FourierNet: Shape-preserving network for Henle’s fiber layer segmentation in optical coherence tomography images
by Selahattin Cansız, M.S. in Computer Engineering
Advisor: Prof. Dr. Çiğdem Gündüz Demir
The seminar will be on Monday, September 5, 2022 at 09:00 am
***This is an online seminar. To obtain the event link, please send a message to department.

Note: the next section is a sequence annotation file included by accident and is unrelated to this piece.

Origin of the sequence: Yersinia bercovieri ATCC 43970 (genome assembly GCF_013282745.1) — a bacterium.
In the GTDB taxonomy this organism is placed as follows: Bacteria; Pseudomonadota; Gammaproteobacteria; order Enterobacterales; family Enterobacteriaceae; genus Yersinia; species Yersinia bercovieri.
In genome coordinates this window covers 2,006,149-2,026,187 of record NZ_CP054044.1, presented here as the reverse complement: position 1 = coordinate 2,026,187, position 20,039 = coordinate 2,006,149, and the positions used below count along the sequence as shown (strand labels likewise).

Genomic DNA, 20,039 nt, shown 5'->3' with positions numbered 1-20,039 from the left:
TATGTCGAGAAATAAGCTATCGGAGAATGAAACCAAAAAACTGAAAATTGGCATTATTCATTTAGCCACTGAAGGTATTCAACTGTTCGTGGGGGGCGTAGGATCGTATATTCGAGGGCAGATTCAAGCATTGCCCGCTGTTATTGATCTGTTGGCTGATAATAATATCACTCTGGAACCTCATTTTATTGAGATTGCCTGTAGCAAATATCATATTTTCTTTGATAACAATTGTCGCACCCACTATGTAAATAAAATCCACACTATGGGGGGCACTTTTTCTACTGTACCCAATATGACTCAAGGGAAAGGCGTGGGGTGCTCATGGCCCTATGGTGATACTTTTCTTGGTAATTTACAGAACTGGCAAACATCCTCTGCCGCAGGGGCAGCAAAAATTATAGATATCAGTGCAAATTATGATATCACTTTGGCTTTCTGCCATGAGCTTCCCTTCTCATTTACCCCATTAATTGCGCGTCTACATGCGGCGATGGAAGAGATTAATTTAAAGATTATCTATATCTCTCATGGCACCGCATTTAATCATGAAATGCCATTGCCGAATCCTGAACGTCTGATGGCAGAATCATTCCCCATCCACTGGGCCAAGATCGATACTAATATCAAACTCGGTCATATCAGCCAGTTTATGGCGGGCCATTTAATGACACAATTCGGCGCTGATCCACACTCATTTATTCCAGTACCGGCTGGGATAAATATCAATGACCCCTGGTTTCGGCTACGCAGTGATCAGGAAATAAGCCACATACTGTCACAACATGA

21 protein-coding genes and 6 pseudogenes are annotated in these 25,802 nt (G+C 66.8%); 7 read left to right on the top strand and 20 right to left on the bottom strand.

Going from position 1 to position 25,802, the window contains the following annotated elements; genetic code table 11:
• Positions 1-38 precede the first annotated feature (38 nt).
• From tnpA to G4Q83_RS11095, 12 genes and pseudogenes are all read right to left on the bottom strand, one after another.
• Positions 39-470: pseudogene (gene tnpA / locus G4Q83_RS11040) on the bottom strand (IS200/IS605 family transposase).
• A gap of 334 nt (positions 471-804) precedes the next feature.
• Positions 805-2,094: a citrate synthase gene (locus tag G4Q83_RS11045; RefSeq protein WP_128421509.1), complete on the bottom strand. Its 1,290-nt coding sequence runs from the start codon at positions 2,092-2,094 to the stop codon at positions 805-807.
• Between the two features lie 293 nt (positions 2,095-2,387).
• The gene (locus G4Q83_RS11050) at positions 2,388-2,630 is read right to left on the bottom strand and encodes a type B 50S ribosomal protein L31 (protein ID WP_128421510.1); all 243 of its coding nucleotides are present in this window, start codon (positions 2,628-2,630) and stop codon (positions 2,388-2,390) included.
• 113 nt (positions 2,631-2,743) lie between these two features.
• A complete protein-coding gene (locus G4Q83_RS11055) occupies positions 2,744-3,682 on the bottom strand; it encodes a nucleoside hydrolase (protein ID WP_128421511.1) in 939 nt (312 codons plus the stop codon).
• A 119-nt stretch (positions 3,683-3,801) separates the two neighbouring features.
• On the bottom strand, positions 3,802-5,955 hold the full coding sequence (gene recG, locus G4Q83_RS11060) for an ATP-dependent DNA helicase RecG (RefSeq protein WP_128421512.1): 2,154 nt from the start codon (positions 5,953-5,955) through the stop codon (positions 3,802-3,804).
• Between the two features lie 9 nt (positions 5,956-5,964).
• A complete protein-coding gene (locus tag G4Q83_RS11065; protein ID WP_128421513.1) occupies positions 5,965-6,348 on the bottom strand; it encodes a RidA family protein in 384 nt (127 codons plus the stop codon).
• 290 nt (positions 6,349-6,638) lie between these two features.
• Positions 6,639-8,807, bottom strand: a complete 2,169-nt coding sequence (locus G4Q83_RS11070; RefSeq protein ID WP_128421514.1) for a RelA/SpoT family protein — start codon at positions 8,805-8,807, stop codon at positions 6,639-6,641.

Henle’s fiber layer (HFL), a retinal layer located in the outer retina between the outer nuclear and outer plexiform layers (ONL and OPL, respectively), is composed of uniformly linear photoreceptor axons and Müller cell processes. However, in the standard optical coherence tomography (OCT) imaging, this layer is usually included in the ONL since it is difficult to perceive HFL contours on OCT images. Due to its variable reflectivity under an imaging beam, delineating the HFL contours necessitates directional OCT, which requires additional imaging. This thesis addresses this issue by introducing a shape-preserving network, FourierNet, which achieves HFL segmentation in standard OCT scans with the target performance obtained when directional OCT is available. FourierNet is a new cascaded network design that puts forward the idea of benefiting the shape prior of the HFL in the network training. This design proposes to represent the shape prior by extracting Fourier descriptors on the HFL contours and defining an additional regression task of learning these descriptors. FourierNet then formulates HFL segmentation as concurrent learning of regression and classification tasks, in which Fourier descriptors are estimated from an input image to encode the shape prior and used together with the input image to construct the HFL segmentation map. Our experiments on 1470 images of 30 OCT scans reveal that quantifying the HFL shape with Fourier descriptors and concurrently learning them with the main task of segmentation leads to significantly better results. These findings indicate the effectiveness of designing a shape-preserving network to facilitate HFL segmentation by reducing the need to perform directional OCT imaging.